3 Questions

3 Questions with WildEarth Guardians Wildlife Program Director Chris Smith

Santa Fe son returns to make room for all the living beings

American West conservation nonprofit WildEarth Guardians recently announced Santa Fe native Chris Smith’s promotion to wildlife program director. Smith spent roughly a decade in the Pacific Northwest as a community organizer and environmental activist before returning home in 2017 to work at the Santa Fe-based organization. Since then, he’s played a key role shaping wildlife legislative initiatives in New Mexico, including a 2021 ban on using animal traps, snares or poisons on public land. This interview has been edited for clarity and concision. (Evan Chandler)

You grew up in the Sangre de Cristo mountains here in Northern New Mexico. How does that upbringing inform the work you’ve done?

I think just growing up in a place like this when there were fewer people and more wildness, there’s just an implicit understanding that we would always be living among wildlife. I mean, growing up out in the country, there were constantly deer and jackrabbits and cottontails crossing the road, and we heard coyotes every night and it wasn’t rare to see owls and hawks around and we collected tadpoles from what used to be wetlands, which are now pretty dry places. That instilled in me this kind of modus operandi to just constantly respect and be curious about the other living things around us and not to have such a human-centric view of the world all the time.

How does climate change specifically impact wildlife in the American Southwest, and what efforts are you taking to address those impacts?

New Mexico is a really interesting place because we are contributing so much fossil fuel production to the problem of climate change. Simultaneously, we have both human communities and also non-human wildlife communities that are at the frontlines of climate change and are exposed to the dangers of it. And I think that makes New Mexico really relevant in the discussion of climate change and the climate crisis. Pertaining to wildlife specifically, New Mexico is—by most measures—the fifth most biodiverse state in America, so we have an incredible array of flora and fauna. Climate change is driving the biodiversity crisis and is driving the extinction crisis, so New Mexico in a lot of ways has a lot to lose as these fragile landscapes undergo rapid change and face some of those climate change impacts.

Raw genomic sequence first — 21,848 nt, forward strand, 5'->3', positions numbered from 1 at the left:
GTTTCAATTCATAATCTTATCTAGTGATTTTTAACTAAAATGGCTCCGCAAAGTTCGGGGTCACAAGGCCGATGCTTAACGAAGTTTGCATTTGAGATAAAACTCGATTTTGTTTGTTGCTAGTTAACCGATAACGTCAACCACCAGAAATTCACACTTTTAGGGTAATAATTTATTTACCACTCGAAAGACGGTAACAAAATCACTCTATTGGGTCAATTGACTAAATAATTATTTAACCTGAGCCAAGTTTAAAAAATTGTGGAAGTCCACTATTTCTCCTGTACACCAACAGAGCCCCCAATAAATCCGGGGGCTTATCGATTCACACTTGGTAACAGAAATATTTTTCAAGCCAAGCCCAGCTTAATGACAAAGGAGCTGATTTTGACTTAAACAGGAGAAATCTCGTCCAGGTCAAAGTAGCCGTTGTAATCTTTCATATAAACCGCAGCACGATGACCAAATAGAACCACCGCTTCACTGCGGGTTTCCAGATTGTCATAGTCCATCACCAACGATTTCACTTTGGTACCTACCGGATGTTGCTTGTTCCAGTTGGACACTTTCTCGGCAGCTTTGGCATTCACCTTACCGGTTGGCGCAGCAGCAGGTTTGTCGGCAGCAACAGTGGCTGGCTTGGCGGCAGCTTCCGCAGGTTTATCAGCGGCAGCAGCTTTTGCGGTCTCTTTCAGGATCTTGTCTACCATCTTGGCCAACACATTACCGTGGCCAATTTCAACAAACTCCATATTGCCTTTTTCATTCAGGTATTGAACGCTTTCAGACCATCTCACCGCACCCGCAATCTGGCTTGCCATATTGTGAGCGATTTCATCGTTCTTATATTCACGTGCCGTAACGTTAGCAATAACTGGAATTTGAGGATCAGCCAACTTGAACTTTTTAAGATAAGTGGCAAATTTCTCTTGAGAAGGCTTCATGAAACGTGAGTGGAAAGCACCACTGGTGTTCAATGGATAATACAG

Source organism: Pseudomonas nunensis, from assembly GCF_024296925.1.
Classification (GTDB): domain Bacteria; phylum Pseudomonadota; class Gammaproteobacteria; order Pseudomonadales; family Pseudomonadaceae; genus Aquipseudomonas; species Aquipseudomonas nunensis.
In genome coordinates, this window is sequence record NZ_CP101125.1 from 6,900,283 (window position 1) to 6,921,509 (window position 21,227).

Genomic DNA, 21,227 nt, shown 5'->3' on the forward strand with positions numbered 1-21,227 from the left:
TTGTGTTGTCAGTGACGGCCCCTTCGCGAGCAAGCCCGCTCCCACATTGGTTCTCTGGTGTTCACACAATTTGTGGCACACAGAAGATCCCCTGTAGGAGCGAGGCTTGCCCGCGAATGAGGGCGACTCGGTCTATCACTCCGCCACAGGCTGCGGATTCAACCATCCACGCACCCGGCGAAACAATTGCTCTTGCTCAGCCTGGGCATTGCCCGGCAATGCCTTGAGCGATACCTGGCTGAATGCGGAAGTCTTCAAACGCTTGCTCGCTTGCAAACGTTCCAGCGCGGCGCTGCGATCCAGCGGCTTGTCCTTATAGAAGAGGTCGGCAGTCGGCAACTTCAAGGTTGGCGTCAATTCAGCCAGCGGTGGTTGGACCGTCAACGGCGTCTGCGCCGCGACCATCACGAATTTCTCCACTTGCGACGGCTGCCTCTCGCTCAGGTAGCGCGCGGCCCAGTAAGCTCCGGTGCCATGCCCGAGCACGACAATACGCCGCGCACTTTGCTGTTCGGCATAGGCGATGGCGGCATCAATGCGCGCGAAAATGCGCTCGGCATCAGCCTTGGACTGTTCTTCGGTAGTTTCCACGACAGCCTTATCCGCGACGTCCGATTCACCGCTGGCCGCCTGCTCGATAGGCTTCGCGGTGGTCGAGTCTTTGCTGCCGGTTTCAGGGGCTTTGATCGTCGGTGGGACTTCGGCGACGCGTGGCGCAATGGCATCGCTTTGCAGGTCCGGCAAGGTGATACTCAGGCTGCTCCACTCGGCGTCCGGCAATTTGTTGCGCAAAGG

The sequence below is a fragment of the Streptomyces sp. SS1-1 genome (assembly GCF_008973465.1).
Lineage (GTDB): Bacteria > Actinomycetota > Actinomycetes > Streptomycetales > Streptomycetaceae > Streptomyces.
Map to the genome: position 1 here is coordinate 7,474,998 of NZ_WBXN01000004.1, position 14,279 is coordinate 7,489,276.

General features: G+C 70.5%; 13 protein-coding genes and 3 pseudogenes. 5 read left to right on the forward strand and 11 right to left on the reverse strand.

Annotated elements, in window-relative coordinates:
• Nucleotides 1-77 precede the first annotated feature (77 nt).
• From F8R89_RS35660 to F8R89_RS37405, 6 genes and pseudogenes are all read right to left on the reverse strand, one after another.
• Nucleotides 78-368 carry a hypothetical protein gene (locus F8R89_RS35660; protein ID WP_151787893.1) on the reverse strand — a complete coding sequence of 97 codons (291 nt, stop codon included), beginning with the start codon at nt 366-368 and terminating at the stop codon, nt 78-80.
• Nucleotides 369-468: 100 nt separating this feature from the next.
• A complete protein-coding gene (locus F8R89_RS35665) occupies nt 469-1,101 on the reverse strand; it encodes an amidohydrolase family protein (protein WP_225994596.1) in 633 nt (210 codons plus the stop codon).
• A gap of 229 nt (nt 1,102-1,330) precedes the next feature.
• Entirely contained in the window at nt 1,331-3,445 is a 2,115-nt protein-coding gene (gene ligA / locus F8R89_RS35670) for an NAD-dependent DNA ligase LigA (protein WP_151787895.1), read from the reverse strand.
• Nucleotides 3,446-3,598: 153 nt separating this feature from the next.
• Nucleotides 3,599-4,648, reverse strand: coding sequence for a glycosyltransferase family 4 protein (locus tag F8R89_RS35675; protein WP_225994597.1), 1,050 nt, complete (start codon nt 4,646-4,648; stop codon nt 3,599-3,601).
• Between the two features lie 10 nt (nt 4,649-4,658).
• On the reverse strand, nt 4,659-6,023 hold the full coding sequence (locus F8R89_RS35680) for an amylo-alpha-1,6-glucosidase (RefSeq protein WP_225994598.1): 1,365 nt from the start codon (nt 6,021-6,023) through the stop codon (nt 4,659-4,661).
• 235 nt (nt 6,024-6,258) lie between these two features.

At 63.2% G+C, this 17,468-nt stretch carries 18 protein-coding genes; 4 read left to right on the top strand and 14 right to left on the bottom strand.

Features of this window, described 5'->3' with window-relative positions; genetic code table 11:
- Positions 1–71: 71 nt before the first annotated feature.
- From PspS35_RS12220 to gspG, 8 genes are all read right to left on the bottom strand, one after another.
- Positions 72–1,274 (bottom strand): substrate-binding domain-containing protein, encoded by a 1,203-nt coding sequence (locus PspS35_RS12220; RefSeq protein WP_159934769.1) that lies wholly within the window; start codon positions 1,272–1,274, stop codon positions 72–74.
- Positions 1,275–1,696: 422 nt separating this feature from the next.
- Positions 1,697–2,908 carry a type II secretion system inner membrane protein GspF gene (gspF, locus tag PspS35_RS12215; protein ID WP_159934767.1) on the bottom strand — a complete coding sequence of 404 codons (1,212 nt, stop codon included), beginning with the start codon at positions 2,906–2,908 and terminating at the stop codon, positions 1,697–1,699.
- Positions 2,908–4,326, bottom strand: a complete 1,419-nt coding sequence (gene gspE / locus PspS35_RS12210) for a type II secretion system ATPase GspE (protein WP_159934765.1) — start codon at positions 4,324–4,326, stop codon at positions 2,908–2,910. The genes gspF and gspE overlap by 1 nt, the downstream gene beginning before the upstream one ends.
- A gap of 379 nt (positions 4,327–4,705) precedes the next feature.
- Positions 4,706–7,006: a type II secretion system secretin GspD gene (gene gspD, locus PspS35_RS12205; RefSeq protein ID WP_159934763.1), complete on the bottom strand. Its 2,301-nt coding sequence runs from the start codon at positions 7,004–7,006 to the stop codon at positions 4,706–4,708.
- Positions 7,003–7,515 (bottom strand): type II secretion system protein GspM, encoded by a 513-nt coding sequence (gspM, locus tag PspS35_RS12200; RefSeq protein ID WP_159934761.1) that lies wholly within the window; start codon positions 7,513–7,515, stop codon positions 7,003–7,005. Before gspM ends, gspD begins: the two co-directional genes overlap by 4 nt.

What I would love to see here specifically in New Mexico is improved policies and understanding that helps us recover the Mexican gray wolf, which right now is a pretty imperiled population in the southwest part of the state in the Gila wilderness region. It’s come a long way since its recovery began about 25 or 30 years ago, but we have so much further to go.

As someone who was educated in religious studies, you say you like to think about humans’ relationship with wildness from an ethical perspective. Where do you place the intersection between wildlife and religion?

I think a lot of people, whether it’s through a religious framework—organized or otherwise—or a spiritual or an ethical framework, ask ourselves in those contexts: ‘How do we relate to things that are vulnerable?’ Those could be people or communities or others that are reliant on our grace, in some ways, and that’s an interesting or maybe a disempowering way to put it, but the fact is we have immense impact and power over everything on the planet and how we use that power and how we recognize how much space we are taking up vis-à-vis all of the other living things on the planet, I think has to be answered from an ethical standpoint.

If we want to have a culture, a society, a human race that perseveres and thrives in the challenges that we are increasingly facing, we need to have humility to understand that we cannot take up all the space, we cannot take up all the oxygen, we cannot exert our power as though we are the only things that matter.

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